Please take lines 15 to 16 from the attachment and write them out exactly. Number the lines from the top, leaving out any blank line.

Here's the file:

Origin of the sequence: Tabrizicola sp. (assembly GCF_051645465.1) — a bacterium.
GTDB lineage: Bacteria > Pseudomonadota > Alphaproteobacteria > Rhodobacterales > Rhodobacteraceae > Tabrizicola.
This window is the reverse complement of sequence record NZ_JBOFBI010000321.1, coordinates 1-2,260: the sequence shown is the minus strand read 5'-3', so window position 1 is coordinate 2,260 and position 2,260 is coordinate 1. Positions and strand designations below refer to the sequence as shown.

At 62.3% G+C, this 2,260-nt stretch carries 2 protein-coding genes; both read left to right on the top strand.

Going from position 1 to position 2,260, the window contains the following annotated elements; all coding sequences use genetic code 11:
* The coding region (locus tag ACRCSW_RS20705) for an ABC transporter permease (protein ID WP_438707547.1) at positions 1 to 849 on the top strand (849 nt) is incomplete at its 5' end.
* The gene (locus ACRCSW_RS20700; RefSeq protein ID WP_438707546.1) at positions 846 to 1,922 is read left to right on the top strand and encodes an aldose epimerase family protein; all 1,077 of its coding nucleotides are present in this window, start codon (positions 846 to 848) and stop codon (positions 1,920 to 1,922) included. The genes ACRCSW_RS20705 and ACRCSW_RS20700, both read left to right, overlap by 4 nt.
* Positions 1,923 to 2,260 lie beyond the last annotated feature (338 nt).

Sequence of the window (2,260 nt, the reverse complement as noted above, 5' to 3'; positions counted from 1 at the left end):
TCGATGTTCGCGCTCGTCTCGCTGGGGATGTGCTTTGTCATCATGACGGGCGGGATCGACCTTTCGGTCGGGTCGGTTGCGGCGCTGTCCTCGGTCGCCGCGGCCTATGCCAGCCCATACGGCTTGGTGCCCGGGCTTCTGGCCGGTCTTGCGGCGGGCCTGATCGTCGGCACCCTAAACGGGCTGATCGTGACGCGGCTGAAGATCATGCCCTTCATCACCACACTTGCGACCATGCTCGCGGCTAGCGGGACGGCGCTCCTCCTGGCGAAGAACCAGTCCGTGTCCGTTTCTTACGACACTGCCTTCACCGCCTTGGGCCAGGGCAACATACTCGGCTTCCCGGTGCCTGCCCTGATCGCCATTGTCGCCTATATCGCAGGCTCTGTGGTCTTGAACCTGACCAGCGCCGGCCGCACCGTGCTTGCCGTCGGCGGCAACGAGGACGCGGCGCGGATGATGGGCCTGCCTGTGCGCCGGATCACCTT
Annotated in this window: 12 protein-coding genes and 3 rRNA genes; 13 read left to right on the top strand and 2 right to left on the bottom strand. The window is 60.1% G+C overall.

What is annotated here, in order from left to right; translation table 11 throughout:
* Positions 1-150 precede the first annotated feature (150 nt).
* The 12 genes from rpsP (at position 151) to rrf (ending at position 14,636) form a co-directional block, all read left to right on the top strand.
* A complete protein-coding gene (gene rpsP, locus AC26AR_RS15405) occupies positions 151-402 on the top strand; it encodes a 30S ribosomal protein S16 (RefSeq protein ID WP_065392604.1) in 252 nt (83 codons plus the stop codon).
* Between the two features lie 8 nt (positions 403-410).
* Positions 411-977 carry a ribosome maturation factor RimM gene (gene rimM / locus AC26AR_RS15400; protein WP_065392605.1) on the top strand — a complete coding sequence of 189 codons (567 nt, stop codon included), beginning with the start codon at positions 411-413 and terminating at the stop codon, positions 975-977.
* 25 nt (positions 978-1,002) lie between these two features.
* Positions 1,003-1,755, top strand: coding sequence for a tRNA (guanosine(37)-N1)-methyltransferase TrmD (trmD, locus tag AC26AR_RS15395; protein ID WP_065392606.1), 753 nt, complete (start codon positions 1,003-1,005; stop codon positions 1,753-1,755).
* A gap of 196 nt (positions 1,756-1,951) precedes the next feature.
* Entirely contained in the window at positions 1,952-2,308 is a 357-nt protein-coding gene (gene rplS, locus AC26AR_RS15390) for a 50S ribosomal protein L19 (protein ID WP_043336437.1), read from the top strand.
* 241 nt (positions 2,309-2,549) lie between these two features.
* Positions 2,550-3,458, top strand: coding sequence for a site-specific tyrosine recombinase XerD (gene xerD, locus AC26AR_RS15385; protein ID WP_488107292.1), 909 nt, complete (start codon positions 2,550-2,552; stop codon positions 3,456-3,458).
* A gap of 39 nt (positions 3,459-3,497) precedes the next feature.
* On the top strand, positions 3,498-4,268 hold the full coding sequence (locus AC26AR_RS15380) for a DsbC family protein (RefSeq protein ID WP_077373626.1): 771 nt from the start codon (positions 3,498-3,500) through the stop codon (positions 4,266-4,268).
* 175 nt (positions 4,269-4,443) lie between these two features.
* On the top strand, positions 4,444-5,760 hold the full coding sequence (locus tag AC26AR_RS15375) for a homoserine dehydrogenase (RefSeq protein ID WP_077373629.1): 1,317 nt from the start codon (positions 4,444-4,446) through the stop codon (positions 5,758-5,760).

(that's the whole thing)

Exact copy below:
* A complete protein-coding gene (gene rpsP, locus AC26AR_RS15405) occupies positions 151-402 on the top strand; it encodes a 30S ribosomal protein S16 (RefSeq protein ID WP_065392604.1) in 252 nt (83 codons plus the stop codon).
* Between the two features lie 8 nt (positions 403-410).